This book explains the techniques to store and retrieve multimedia information in multimedia storage systems. It describes the internal architecture... Sample PDF
Introduction
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Chapter 2
Phillip K.C. Tse
To start this book, I shall first describe the characteristics of multimedia data. Then, some multimedia applications are listed. After these, I... Sample PDF
Multimedia Information
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Chapter 3
Phillip K.C. Tse
Multimedia systems are similar to traditional computer systems in terms of their architectures. Both types of systems have central processing unit... Sample PDF
Storage System Architectures
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Chapter 4
Phillip K.C. Tse
In the previous chapter, we see that the performance of a storage system depends on the amount of data being retrieved. The size of multimedia... Sample PDF
Data Compression Techniques and Standards
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Chapter 5
Phillip K.C. Tse
The access pattern on each multimedia object can have very different characteristics. Some multimedia objects are more popular and they are more... Sample PDF
Statistical Placement on Disks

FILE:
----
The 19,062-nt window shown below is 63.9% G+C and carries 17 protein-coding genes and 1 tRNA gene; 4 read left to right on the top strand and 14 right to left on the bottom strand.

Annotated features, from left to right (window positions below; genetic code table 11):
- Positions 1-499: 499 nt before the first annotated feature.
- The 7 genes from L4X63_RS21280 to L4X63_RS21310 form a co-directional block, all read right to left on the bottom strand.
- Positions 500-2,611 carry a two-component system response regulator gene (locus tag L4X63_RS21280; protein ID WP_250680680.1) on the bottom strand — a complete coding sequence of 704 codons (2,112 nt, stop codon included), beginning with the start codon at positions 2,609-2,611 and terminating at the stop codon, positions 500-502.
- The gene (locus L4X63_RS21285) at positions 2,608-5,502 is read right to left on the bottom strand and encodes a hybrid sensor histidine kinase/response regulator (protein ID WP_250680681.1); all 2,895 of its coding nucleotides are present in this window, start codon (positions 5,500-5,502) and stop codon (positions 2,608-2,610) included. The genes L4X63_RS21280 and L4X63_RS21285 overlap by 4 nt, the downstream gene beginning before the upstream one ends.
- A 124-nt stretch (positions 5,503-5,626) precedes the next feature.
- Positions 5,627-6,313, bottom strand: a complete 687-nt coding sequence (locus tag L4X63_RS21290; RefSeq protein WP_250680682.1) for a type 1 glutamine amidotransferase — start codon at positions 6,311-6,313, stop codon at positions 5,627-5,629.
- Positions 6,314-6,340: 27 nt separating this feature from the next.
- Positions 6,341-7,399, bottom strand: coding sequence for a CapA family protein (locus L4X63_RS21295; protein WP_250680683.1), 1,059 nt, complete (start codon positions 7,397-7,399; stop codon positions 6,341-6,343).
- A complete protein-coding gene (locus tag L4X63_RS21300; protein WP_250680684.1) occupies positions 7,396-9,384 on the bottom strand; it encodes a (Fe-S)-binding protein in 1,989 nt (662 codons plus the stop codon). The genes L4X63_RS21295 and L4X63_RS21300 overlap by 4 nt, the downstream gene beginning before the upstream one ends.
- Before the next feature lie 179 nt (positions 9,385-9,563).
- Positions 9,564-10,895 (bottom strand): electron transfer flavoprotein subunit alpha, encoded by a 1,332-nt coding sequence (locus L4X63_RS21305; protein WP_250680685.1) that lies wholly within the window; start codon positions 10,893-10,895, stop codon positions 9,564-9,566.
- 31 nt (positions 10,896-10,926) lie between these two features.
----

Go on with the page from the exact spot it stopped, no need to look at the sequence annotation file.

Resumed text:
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Chapter 6
Striping on Disks  (pages 101-113)
Phillip K.C. Tse
Multimedia streams need continuous data supply. The aggregate data access requirement of many multimedia streams imposes very high demand on the... Sample PDF
Striping on Disks
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Chapter 7
Phillip K.C. Tse
When extra storage space is available on the striping disks being described in the last chapter, the storage system may keep extra copies of the... Sample PDF
Replication Placement on Disks
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Chapter 8
Phillip K.C. Tse
Most existing storage servers store data stripes on magnetic hard disks. These magnetic hard disks are accessed by moving the disk heads to random... Sample PDF
Constraint Allocation on Disks
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Chapter 9
Tertiary Storage Devices  (pages 145-155)
Phillip K.C. Tse